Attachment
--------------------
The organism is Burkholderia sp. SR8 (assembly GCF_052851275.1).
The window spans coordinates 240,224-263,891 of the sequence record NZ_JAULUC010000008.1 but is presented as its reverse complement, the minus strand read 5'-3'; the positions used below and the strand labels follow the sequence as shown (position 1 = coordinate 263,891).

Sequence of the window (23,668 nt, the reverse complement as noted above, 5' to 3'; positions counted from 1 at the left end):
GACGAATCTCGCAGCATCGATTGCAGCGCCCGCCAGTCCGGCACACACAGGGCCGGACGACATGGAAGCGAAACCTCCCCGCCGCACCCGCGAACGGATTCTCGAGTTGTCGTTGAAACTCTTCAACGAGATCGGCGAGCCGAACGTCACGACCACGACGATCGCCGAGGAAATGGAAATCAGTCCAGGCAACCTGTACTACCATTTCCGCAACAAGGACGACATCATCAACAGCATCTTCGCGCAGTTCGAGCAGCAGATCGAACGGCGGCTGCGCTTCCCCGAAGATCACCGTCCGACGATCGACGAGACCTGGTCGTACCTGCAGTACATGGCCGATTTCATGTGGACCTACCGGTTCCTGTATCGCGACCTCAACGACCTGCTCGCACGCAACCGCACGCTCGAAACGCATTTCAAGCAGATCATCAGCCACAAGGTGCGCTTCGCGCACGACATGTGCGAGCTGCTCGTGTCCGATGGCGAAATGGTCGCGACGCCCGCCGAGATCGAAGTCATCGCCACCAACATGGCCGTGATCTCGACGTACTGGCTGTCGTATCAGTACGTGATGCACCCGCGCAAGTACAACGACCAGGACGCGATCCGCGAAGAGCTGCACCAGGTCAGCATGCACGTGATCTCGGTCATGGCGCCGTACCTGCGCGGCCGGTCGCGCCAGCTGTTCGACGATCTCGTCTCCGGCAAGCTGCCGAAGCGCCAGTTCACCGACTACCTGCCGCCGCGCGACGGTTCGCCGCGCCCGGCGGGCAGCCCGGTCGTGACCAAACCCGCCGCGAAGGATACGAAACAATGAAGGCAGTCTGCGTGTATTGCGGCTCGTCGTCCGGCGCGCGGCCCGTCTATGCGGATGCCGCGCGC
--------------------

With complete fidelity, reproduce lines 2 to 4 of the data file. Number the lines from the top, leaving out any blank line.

The window spans coordinates 240,224-263,891 of the sequence record NZ_JAULUC010000008.1 but is presented as its reverse complement, the minus strand read 5'-3'; the positions used below and the strand labels follow the sequence as shown (position 1 = coordinate 263,891).

Sequence of the window (23,668 nt, the reverse complement as noted above, 5' to 3'; positions counted from 1 at the left end):
GACGAATCTCGCAGCATCGATTGCAGCGCCCGCCAGTCCGGCACACACAGGGCCGGACGACATGGAAGCGAAACCTCCCCGCCGCACCCGCGAACGGATTCTCGAGTTGTCGTTGAAACTCTTCAACGAGATCGGCGAGCCGAACGTCACGACCACGACGATCGCCGAGGAAATGGAAATCAGTCCAGGCAACCTGTACTACCATTTCCGCAACAAGGACGACATCATCAACAGCATCTTCGCGCAGTTCGAGCAGCAGATCGAACGGCGGCTGCGCTTCCCCGAAGATCACCGTCCGACGATCGACGAGACCTGGTCGTACCTGCAGTACATGGCCGATTTCATGTGGACCTACCGGTTCCTGTATCGCGACCTCAACGACCTGCTCGCACGCAACCGCACGCTCGAAACGCATTTCAAGCAGATCATCAGCCACAAGGTGCGCTTCGCGCACGACATGTGCGAGCTGCTCGTGTCCGATGGCGAAATGGTCGCGACGCCCGCCGAGATCGAAGTCATCGCCACCAACATGGCCGTGATCTCGACGTACTGGCTGTCGTATCAGTACGTGATGCACCCGCGCAAGTACAACGACCAGGACGCGATCCGCGAAGAGCTGCACCAGGTCAGCATGCACGTGATCTCGGTCATGGCGCCGTACCTGCGCGGCCGGTCGCGCCAGCTGTTCGACGATCTCGTCTCCGGCAAGCTGCCGAAGCGCCAGTTCACCGACTACCTGCCGCCGCGCGACGGTTCGCCGCGCCCGGCGGGCAGCCCGGTCGTGACCAAACCCGCCGCGAAGGATACGAAACAATGAAGGCAGTCTGCGTGTATTGCGGCTCGTCGTCCGGCGCGCGGCCCGTCTATGCGGATGCCGCGCGC